Teresita Batayola is president of International Community Health Services, which provides care in 11 locations to thousands of patients, many of them Asian Americans, Pacific Islanders and Latinx.  Her clinics are part of a new program that will receive vaccine shipments directly from the federal government. The pilot program for now involves only 25 community health clinics and also includes the Yakima Valley Farm Workers Clinic. The aim of the program is to prioritize health centers with community connections. ICHS hopes to receive its first shipment of 2,200 doses this week. 

Irene Danysh, left, attempts to sort out why Maria Gonsalez’ appointment is not on the schedule to receive a COVID-19 vaccine, at a city pop-up clinic in West Seattle, February 18, 2021. After some deliberation, Danysh was able to get a new appointment for Gonsalez for the following week by letting her friend have an appointment that was made for her father. (Shaminder Dulai/Crosscut)

Reaching elders at home

But for other populations, such as elders who live alone and who might not have family to help or ready access to transportation, coronavirus vaccines remain largely out of reach. Mobile vans or pop-up clinics help, but can’t get to everyone. Seattle Fire Department Chief Harold Scoggins said that right now his department is focusing on reaching those who need second doses and aren’t yet visiting individual homes. 

Daniel Marsh, a 41-year-old independent tech support worker in Bellevue, said he’s helped several of his elderly clients sift through “a hodgepodge of different systems.”

“We just created this system that the elderly are not able to navigate on their own,” Marsh said, noting that older people might not be adept at browsing through the hundreds of different vaccine providers on the Washington State Department of Health website. “I am a pretty sophisticated computer user, and I have difficulty.” 

Marsh said even pharmacies and mass vaccination sites can be problematic for older people who might have to use the bathroom more regularly, take pills on a schedule or are otherwise unable to stand in line for long periods of time. 

“We’re just not meeting these people where they’re at with their limitations,” Marsh said. “Not everybody has that person in their life to advocate for them, and I think a lot of those people are falling through the cracks.”

A group of students and former Microsoft workers recently unveiled a new website that consolidates all the disparate scheduling tools, which they hope will simplify the search for an appointment. The Washington state Department of Health is now collaborating with the team of tech volunteers to make improvements to the state's system.

Geraldine Lee, a 43-year-old nurse practitioner in Fremont/Wallingford, said she had trouble getting her 83-year-old Asian American dad, who is on dialysis, vaccinated.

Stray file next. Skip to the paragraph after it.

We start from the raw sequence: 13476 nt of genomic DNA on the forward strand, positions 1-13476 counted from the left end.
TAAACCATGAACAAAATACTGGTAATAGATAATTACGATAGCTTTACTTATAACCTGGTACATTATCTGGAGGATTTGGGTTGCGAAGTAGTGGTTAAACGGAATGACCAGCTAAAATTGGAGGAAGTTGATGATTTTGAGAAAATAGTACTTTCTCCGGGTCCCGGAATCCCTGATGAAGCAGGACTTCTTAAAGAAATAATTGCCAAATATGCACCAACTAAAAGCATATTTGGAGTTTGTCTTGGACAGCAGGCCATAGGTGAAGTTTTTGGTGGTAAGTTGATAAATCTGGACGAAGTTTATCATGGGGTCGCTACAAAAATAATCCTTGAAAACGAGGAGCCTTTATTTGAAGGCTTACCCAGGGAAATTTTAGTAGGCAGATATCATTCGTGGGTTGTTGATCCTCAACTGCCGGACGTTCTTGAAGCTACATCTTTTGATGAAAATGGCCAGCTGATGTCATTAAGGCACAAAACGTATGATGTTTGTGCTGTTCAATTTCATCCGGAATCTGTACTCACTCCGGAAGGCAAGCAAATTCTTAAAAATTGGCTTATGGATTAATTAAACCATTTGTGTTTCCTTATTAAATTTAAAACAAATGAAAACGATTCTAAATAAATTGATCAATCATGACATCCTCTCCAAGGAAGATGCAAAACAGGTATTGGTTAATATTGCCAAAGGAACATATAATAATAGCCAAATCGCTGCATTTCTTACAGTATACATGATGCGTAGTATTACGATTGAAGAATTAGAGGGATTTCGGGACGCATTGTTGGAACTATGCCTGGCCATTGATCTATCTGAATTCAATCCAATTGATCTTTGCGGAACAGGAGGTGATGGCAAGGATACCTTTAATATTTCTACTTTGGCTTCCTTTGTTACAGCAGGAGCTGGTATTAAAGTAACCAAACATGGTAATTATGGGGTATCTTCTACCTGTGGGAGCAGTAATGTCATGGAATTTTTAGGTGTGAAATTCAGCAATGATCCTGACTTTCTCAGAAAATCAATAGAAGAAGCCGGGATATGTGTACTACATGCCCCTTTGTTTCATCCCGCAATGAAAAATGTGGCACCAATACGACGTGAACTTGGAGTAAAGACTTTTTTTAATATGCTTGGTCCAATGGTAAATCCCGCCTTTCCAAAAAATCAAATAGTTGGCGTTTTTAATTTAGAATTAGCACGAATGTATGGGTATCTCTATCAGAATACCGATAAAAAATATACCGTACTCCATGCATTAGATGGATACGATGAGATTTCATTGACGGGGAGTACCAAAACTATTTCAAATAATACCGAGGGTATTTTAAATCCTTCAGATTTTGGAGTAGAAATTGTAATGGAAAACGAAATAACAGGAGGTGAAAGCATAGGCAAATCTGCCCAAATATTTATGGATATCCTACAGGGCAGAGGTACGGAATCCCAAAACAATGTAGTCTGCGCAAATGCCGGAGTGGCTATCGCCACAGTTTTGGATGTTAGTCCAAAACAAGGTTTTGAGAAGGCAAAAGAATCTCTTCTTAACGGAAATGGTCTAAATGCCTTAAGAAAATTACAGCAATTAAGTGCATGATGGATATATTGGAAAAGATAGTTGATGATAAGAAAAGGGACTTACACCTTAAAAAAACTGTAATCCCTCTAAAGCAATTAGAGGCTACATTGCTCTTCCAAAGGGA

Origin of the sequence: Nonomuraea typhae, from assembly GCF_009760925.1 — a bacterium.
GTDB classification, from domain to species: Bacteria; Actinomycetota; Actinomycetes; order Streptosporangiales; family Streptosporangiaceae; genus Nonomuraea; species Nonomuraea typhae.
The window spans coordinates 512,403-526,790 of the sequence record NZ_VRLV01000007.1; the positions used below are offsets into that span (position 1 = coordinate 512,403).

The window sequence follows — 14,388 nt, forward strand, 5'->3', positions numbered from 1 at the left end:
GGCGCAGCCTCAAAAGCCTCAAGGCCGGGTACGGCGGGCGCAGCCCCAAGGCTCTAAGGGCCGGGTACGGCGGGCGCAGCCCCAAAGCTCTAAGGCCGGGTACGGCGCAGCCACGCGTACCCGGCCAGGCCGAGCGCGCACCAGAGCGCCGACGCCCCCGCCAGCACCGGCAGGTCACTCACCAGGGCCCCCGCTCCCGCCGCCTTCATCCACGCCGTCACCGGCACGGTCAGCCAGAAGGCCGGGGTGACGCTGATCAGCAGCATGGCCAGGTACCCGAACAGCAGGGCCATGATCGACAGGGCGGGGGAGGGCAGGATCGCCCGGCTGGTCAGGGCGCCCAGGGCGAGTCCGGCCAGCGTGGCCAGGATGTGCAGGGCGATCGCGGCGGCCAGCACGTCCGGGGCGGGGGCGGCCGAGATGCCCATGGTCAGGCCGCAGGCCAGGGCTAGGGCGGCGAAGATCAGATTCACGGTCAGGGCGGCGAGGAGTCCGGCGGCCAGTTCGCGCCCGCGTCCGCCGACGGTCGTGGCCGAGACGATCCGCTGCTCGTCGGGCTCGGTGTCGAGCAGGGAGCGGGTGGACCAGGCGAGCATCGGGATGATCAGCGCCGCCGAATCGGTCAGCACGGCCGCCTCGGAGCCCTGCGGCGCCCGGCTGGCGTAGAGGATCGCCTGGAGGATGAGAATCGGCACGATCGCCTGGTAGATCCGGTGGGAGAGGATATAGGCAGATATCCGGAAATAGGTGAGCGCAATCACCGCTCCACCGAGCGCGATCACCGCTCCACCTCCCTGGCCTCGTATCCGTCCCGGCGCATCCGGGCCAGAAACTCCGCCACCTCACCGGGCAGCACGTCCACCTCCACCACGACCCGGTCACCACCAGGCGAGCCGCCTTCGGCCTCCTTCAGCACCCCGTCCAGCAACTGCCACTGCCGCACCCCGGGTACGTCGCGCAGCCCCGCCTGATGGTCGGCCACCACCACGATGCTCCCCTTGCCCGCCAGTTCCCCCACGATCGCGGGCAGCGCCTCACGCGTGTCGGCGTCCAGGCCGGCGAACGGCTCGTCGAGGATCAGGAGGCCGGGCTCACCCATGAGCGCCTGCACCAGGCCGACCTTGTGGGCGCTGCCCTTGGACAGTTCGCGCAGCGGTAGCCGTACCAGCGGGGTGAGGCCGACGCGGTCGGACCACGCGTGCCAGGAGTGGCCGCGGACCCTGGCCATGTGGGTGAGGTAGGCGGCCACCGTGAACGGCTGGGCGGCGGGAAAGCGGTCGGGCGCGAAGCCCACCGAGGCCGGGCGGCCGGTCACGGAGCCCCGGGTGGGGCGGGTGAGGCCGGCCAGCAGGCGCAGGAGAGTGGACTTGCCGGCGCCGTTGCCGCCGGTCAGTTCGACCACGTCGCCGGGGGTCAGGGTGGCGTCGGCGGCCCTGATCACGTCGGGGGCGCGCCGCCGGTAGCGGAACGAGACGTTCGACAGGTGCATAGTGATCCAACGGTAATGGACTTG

“Once you’re on dialysis, you’re extremely immunocompromised,” Lee said. “If you get COVID you’re pretty much finished.”

A pop-up clinic in West Seattle provides COVID-19 testing and vaccines by appointment, February 18, 2021. With a goal of reaching more underserved communities, the city dedicated this particular morning to reaching Latinx community members who were referred by El Comite or Villa Comunitaria. King County Latinx residents make up 24.1% of confirmed COVID-19 cases and 17.7% of hospitalizations, despite making up 10% of King County’s population. And West Seattle, South Seattle, Delridge, and Highline have the lowest vaccination rate of people 65 or older among all Seattle neighborhoods tracked by Public Health – Seattle & King County. (Shaminder Dulai/Crosscut)

A more targeted rollout

Lee, who was finally able to get an appointment at a Safeway,  thinks primary care doctors who can already identify the most vulnerable patients and whom patients trust should be more of a priority in terms of vaccine distribution.

“I think the rollout could have been a lot more targeted,” Lee said.

Minh-Duc Pham Nguyen, executive director of Helping Link, an organization aimed at empowering Vietnamese communities, said there are cultural differences that the state may have not weighed enough, such as families who traditionally take care of elders at home. These families should be given as much consideration as those who have loved ones in nursing homes, she said.

“I’m holding him accountable for this. He’s had so much time to work this out,” Nguyen said, referring to Washington state Gov. Jay Inslee. “You’re pitting vulnerable people against one another and that doesn’t work.”  

“Why weren’t we more proactive? It should not be a crisis,” she said. “We got so lazy that now we think everyone can get on and get the info in a flash, but we're the privileged ones.”

Michael Byun, executive director of Asian Counseling and Referral Service, said he agrees leaning into certain cultural traditions, whether that involves churches, ethinic newspapers or other methods, is a good way to inform people and overcome vaccine hesitancy.  

“It’s not that it’s not happening, but we need to amplify and need to make it happen more,” Byun said. The state, for example, recently contracted with The Black Lens, an independent community publication in Spokane, to produce a radio show that speaks to vaccine hesitancy. It is also working with the nonprofit Wenatchee CAFÉ to set up a hotline to help members from the Latinx/Spanish-speaking community through the vaccine registration process.

Additional cash could soon fuel efforts to reach communities most impacted by the pandemic. Community and philanthropic leaders and public officials from across the state recently announced a new public-private partnership that aims to raise $15 million in private donations matched with another $15 million from the state. The money will help fund transportation for those who want to be vaccinated, translations of vaccination information, mobile and pop-up vaccine clinics and phone and text banking.

Still, many experts insist the biggest obstacle remains the limited supply of vaccine doses. Dr. Del Beccaro, who is setting up the south King County vaccination sites, said both capacity and distribution are big problems. 

“Basically, right now, we’re dividing a very small pie and nobody is satisfied,” he said.

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About the Authors & Contributors

Lilly Fowler

Lilly Fowler

Lilly Fowler is formerly a reporter at Crosscut, where she focused on race, immigration and other issues.